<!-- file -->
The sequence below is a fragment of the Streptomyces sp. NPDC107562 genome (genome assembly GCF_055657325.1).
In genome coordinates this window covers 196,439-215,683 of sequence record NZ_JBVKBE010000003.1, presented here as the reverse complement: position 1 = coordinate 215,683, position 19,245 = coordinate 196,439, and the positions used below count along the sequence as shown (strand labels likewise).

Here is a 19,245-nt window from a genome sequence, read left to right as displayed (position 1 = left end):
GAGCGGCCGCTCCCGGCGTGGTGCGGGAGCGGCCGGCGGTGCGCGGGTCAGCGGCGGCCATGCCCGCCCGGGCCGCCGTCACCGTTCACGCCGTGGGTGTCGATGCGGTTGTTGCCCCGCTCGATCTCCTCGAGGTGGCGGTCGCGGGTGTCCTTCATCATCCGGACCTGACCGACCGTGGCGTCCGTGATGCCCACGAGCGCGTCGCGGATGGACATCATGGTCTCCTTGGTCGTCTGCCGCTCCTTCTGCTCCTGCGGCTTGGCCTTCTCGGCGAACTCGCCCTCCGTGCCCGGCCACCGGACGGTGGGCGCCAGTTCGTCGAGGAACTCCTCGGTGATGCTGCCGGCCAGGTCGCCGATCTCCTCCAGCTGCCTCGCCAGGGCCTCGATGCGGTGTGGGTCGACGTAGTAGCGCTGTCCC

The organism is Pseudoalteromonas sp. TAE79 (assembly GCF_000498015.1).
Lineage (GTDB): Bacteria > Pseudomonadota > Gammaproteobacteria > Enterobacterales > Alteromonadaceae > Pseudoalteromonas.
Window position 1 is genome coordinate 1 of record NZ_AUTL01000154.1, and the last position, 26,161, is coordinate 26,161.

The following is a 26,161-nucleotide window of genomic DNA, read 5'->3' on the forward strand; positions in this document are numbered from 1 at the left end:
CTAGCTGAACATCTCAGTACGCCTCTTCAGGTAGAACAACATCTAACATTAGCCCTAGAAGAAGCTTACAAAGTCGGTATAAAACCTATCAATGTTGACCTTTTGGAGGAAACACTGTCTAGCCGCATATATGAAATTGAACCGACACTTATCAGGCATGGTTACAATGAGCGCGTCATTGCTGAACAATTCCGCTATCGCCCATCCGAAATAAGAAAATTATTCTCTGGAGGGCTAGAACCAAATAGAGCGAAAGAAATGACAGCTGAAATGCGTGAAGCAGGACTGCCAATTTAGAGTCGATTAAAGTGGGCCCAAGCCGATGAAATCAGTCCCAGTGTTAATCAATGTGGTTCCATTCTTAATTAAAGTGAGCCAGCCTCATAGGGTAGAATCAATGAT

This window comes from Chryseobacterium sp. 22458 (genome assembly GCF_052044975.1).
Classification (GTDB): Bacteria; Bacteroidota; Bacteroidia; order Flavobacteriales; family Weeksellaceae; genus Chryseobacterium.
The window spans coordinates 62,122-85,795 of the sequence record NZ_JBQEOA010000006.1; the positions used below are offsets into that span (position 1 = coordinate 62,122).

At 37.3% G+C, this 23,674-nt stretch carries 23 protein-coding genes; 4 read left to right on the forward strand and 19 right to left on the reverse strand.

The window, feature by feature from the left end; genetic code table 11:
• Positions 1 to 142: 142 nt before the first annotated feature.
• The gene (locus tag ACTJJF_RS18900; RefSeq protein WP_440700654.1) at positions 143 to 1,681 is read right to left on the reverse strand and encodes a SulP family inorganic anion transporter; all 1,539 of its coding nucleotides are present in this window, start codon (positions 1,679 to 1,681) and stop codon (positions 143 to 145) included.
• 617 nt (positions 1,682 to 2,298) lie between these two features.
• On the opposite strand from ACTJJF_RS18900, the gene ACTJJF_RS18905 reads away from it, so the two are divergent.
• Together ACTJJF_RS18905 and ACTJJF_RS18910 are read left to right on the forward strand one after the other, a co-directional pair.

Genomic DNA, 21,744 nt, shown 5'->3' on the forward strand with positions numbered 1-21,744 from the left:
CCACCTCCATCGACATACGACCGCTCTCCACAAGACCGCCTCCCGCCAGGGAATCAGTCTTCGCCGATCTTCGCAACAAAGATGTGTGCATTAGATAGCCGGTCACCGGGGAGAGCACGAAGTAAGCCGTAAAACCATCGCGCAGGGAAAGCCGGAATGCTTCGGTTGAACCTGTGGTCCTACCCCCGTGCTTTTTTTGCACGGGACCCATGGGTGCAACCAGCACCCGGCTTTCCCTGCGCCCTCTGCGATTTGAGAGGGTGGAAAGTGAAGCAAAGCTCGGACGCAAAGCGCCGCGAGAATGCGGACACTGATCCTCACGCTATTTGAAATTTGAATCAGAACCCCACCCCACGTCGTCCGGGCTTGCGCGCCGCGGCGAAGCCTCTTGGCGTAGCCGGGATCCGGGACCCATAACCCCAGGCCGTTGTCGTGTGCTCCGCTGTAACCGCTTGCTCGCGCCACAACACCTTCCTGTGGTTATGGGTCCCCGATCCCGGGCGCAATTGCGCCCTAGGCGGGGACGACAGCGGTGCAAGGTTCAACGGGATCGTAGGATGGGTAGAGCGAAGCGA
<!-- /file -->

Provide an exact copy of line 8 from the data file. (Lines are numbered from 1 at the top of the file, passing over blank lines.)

The following is a 26,161-nucleotide window of genomic DNA, read 5'->3' on the forward strand; positions in this document are numbered from 1 at the left end: